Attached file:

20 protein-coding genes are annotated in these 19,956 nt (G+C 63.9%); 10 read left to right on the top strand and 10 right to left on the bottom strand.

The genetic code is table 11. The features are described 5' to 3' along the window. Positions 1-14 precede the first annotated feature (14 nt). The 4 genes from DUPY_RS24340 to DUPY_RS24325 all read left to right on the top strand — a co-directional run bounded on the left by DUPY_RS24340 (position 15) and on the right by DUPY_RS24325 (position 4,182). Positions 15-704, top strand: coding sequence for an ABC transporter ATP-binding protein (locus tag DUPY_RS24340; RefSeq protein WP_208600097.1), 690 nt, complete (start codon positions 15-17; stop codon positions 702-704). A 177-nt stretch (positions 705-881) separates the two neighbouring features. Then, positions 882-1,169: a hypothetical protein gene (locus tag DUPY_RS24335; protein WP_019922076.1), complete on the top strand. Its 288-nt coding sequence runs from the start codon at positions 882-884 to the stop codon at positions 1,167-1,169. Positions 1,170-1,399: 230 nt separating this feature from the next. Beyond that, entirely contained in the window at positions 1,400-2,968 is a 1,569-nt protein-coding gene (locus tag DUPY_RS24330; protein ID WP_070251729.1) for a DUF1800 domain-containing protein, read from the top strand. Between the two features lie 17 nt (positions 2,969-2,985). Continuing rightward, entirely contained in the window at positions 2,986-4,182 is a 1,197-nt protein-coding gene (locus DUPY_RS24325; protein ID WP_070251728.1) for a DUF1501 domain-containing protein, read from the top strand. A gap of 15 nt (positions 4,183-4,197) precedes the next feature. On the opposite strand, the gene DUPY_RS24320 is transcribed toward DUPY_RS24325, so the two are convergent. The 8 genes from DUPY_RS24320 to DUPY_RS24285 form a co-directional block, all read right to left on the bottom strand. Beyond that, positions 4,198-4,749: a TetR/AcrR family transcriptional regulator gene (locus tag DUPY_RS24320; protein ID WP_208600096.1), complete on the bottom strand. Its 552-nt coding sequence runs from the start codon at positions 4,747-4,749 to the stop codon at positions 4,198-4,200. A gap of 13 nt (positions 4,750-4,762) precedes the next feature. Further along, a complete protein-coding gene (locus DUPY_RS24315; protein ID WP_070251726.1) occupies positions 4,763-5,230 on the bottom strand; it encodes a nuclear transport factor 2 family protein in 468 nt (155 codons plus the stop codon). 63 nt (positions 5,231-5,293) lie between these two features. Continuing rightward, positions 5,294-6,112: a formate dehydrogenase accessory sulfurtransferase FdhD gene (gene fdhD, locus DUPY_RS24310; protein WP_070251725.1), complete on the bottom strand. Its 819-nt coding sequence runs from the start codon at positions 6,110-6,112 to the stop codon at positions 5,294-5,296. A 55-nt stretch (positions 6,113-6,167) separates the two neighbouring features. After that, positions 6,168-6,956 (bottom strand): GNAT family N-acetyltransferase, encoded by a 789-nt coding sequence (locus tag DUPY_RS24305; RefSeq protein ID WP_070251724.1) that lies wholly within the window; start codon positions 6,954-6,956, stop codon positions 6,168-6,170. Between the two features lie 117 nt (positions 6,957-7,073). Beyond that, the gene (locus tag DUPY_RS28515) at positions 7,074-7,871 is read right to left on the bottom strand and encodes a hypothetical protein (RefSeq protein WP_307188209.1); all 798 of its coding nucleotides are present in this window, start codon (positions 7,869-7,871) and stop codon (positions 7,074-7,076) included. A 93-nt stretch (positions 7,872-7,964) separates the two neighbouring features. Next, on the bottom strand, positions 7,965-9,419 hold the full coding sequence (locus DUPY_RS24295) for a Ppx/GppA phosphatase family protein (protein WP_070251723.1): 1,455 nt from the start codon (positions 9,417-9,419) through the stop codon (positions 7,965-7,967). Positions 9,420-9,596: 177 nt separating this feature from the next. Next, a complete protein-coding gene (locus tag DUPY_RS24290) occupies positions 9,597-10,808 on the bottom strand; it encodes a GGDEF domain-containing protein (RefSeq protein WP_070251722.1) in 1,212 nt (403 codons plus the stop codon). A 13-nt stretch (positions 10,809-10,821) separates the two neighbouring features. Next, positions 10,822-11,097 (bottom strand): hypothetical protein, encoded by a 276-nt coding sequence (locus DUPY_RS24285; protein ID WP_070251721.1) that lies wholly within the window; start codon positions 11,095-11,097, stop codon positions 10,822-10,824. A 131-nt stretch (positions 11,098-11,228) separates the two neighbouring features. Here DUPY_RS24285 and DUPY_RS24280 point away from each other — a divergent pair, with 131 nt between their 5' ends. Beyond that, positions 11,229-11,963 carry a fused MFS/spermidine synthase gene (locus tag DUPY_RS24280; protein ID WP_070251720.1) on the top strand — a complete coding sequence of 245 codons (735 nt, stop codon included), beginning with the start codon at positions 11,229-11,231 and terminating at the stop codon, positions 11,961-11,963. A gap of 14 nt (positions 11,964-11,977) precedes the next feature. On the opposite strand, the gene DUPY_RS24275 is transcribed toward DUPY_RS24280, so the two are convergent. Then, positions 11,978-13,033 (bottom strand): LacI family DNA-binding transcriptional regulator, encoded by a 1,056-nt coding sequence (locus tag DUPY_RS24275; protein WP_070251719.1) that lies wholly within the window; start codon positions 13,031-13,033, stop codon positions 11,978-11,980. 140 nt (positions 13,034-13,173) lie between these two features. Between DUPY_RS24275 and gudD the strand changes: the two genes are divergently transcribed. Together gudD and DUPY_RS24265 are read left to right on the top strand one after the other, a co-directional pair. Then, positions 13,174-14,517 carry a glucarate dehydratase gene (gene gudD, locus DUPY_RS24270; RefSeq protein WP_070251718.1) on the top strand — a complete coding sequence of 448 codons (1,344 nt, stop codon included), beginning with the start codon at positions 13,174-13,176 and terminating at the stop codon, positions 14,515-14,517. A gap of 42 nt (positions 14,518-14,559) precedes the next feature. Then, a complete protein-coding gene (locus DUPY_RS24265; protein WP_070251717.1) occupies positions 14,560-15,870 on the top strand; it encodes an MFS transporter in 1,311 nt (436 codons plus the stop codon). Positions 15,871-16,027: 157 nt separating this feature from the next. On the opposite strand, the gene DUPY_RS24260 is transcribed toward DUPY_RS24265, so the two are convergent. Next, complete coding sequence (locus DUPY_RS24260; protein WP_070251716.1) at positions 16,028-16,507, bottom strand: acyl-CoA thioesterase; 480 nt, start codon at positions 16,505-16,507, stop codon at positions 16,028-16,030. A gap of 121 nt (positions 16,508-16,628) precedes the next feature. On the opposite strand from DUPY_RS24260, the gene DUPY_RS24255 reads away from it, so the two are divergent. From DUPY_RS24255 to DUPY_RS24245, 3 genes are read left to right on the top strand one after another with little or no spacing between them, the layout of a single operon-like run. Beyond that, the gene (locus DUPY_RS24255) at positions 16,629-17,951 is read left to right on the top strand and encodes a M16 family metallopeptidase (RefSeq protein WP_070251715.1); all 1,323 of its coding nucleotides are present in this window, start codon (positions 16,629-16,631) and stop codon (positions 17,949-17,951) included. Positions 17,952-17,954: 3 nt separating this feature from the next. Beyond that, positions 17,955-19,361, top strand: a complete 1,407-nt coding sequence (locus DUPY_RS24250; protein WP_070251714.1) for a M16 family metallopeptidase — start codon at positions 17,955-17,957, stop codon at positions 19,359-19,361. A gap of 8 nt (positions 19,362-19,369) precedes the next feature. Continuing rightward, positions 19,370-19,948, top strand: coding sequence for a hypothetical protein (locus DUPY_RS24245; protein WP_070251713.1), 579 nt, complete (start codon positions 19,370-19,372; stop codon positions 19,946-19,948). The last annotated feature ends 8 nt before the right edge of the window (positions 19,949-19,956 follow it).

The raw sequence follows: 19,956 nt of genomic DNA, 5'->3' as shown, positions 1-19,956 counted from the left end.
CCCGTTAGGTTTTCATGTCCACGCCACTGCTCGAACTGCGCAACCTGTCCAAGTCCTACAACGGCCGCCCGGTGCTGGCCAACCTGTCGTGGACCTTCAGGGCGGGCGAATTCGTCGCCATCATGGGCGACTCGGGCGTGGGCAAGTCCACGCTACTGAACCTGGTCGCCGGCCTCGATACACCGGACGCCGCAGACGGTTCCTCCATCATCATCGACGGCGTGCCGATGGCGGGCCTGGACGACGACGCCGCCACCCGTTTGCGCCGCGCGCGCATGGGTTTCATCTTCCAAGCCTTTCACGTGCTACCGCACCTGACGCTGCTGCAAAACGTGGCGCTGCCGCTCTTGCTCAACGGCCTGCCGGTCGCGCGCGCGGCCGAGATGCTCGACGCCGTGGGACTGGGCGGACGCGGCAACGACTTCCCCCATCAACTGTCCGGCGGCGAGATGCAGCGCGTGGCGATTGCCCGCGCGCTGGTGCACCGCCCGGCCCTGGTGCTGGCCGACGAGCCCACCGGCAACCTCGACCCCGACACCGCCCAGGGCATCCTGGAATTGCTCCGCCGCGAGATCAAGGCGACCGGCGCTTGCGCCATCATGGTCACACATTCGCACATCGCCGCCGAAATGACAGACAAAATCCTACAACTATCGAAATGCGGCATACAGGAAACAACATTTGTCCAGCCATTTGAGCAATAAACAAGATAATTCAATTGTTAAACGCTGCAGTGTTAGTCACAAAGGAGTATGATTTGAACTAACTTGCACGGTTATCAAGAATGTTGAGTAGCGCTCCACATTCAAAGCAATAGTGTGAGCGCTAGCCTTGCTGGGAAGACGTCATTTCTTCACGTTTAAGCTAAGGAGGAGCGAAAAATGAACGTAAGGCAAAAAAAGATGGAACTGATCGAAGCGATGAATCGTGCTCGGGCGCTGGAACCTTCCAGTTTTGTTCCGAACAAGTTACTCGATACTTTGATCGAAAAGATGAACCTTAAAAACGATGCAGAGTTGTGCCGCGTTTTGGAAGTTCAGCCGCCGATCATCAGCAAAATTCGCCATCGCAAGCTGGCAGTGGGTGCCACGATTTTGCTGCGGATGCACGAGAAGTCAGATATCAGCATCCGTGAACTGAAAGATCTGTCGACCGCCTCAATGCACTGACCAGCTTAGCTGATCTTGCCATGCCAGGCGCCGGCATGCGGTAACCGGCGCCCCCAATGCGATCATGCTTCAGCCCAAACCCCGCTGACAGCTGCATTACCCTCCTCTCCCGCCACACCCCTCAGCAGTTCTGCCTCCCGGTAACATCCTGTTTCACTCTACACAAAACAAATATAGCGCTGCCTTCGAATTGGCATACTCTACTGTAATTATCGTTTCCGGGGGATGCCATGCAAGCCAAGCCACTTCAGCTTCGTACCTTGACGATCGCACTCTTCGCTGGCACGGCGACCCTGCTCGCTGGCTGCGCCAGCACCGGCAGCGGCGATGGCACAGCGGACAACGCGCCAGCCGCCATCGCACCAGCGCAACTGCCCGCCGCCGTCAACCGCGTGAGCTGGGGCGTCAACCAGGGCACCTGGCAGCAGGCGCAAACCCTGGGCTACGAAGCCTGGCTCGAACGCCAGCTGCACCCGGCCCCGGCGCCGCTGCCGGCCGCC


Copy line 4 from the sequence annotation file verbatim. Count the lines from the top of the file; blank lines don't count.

CCCGTTAGGTTTTCATGTCCACGCCACTGCTCGAACTGCGCAACCTGTCCAAGTCCTACAACGGCCGCCCGGTGCTGGCCAACCTGTCGTGGACCTTCAGGGCGGGCGAATTCGTCGCCATCATGGGCGACTCGGGCGTGGGCAAGTCCACGCTACTGAACCTGGTCGCCGGCCTCGATACACCGGACGCCGCAGACGGTTCCTCCATCATCATCGACGGCGTGCCGATGGCGGGCCTGGACGACGACGCCGCCACCCGTTTGCGCCGCGCGCGCATGGGTTTCATCTTCCAAGCCTTTCACGTGCTACCGCACCTGACGCTGCTGCAAAACGTGGCGCTGCCGCTCTTGCTCAACGGCCTGCCGGTCGCGCGCGCGGCCGAGATGCTCGACGCCGTGGGACTGGGCGGACGCGGCAACGACTTCCCCCATCAACTGTCCGGCGGCGAGATGCAGCGCGTGGCGATTGCCCGCGCGCTGGTGCACCGCCCGGCCCTGGTGCTGGCCGACGAGCCCACCGGCAACCTCGACCCCGACACCGCCCAGGGCATCCTGGAATTGCTCCGCCGCGAGATCAAGGCGACCGGCGCTTGCGCCATCATGGTCACACATTCGCACATCGCCGCCGAAATGACAGACAAAATCCTACAACTATCGAAATGCGGCATACAGGAAACAACATTTGTCCAGCCATTTGAGCAATAAACAAGATAATTCAATTGTTAAACGCTGCAGTGTTAGTCACAAAGGAGTATGATTTGAACTAACTTGCACGGTTATCAAGAATGTTGAGTAGCGCTCCACATTCAAAGCAATAGTGTGAGCGCTAGCCTTGCTGGGAAGACGTCATTTCTTCACGTTTAAGCTAAGGAGGAGCGAAAAATGAACGTAAGGCAAAAAAAGATGGAACTGATCGAAGCGATGAATCGTGCTCGGGCGCTGGAACCTTCCAGTTTTGTTCCGAACAAGTTACTCGATACTTTGATCGAAAAGATGAACCTTAAAAACGATGCAGAGTTGTGCCGCGTTTTGGAAGTTCAGCCGCCGATCATCAGCAAAATTCGCCATCGCAAGCTGGCAGTGGGTGCCACGATTTTGCTGCGGATGCACGAGAAGTCAGATATCAGCATCCGTGAACTGAAAGATCTGTCGACCGCCTCAATGCACTGACCAGCTTAGCTGATCTTGCCATGCCAGGCGCCGGCATGCGGTAACCGGCGCCCCCAATGCGATCATGCTTCAGCCCAAACCCCGCTGACAGCTGCATTACCCTCCTCTCCCGCCACACCCCTCAGCAGTTCTGCCTCCCGGTAACATCCTGTTTCACTCTACACAAAACAAATATAGCGCTGCCTTCGAATTGGCATACTCTACTGTAATTATCGTTTCCGGGGGATGCCATGCAAGCCAAGCCACTTCAGCTTCGTACCTTGACGATCGCACTCTTCGCTGGCACGGCGACCCTGCTCGCTGGCTGCGCCAGCACCGGCAGCGGCGATGGCACAGCGGACAACGCGCCAGCCGCCATCGCACCAGCGCAACTGCCCGCCGCCGTCAACCGCGTGAGCTGGGGCGTCAACCAGGGCACCTGGCAGCAGGCGCAAACCCTGGGCTACGAAGCCTGGCTCGAACGCCAGCTGCACCCGGCCCCGGCGCCGCTGCCGGCCGCC